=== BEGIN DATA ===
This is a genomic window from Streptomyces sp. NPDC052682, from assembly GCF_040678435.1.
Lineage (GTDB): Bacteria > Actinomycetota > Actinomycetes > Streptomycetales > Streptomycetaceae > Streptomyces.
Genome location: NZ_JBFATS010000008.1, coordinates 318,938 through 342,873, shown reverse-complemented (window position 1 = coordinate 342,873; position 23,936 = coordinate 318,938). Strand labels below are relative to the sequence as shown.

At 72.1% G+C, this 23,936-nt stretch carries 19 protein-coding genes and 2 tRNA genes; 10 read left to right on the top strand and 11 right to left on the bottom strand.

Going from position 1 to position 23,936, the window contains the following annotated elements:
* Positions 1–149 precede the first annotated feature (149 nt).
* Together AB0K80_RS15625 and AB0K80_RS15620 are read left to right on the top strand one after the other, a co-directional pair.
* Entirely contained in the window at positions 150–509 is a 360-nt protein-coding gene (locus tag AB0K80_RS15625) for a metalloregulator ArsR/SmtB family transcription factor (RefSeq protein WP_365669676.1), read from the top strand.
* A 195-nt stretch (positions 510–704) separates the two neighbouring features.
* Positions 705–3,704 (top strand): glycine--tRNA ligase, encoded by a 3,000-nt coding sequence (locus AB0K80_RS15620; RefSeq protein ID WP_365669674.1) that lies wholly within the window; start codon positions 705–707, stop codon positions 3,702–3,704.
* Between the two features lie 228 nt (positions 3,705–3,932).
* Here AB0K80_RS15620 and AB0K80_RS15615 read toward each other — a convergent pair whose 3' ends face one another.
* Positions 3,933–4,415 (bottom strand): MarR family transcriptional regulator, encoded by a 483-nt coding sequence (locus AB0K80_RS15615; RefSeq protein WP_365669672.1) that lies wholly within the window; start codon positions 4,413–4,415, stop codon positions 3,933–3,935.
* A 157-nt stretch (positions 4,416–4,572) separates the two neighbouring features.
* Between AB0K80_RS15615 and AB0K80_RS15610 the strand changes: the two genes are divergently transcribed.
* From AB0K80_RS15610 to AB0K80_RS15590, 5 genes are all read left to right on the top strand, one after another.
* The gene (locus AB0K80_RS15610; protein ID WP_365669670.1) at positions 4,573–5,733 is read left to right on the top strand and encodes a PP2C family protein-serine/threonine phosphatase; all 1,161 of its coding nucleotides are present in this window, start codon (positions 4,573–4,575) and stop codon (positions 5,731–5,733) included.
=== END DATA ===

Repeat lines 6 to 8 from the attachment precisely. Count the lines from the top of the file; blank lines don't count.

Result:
* Positions 1–149 precede the first annotated feature (149 nt).
* Together AB0K80_RS15625 and AB0K80_RS15620 are read left to right on the top strand one after the other, a co-directional pair.
* Entirely contained in the window at positions 150–509 is a 360-nt protein-coding gene (locus tag AB0K80_RS15625) for a metalloregulator ArsR/SmtB family transcription factor (RefSeq protein WP_365669676.1), read from the top strand.